Over the years, the legal requirements involving knowledge and intent sufficient to attach FCA liability have evolved, but the basic trigger has remained the same – namely, companies knowingly defrauding the Government to obtain government funds. Most False Claims Act lawsuits call upon the Qui Tam Whistleblower Provisions of the FCA and involve Government Healthcare Programs and include False Claims Act Medicare and Medicaid lawsuits.
The Qui Tam provisions encourage private citizens and their counsel to file sealed lawsuits in federal court that seek recovery of government money obtained by fraud, or more specifically, false claims. This very powerful law not only affords rights to whistleblower litigants but provides essential checks and balances against government inaction.
Employees of healthcare providers who have the moral fortitude and courage to file qui tam False Claims Act Healthcare lawsuits are generally eligible to receive a share of the recovery, known as a whistleblower reward.
Amended False Claims Act Offers Anti-Retaliation Protection to Healthcare Compliance Employees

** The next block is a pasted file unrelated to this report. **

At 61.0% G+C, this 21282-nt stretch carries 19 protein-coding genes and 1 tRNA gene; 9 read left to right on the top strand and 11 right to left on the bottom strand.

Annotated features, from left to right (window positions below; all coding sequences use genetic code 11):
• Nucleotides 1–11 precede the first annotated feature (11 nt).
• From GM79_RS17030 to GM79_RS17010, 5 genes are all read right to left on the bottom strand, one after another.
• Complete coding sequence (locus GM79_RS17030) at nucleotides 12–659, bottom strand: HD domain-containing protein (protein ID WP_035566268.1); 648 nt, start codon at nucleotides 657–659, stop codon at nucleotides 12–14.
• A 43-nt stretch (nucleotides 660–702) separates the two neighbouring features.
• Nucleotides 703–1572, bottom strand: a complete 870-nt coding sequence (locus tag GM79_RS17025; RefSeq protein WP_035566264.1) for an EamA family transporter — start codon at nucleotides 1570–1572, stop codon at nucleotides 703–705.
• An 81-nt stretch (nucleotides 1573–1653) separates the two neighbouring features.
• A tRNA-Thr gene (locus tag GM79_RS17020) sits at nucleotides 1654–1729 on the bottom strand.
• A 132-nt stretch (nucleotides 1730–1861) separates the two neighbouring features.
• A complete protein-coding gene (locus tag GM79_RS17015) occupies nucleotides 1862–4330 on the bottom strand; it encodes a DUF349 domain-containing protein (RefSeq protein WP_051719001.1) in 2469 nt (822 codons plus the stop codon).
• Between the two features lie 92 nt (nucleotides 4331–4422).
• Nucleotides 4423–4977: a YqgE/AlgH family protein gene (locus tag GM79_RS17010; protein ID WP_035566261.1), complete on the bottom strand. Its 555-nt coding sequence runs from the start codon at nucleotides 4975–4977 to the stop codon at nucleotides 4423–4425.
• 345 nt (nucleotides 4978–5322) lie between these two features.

The False Claims Act was amended again in 2009. Prior to the Amendments, the FCA’s anti-retaliation provisions were overly restrictive in its protection of healthcare company employees. Under the prior statutory language and case law, employees (and others) could only pursue anti-retaliation actions in the rare instances when their employer was on notice that they were intending to file a qui tam action. The 2009 amendments broadened the statutory language, allowing the right to relief not only on pursuit of a qui tam case, but on any conduct by or on behalf of the employee which would tend to stop FCA misconduct.
Ohio Case Illustrates Distinction Between Pre- and Post-2009 Amendments to Anti-Retaliation Protection
This broader protection was the focus of an Ohio district court case, which dissected the differences between the pre- and post-2009 FCA anti-retaliation provisions. In that case, the plaintiff was a former corporate compliance vice president who brought an FCA anti-retaliation action against her former employer, Holzer Health Systems.
According to the plaintiff, she was fired soon after commencing an investigation into allegations that employees were disproportionately using the services of an ambulance company, Life Ambulance, in exchange for gifts and luncheons paid for by Life Ambulance.
The defendant cited a Sixth Circuit decision, Yuhasz v. Brush Wellman, Inc., which concluded that performing ordinary and expected employment duties of informing an employer that certifications were illegal and might incur liability under the FCA, failed to provide the employer with notice of protected activity. The court rejected the defendant’s argument, noting that Yuhasz pre-dated the 2009 FCA amendments.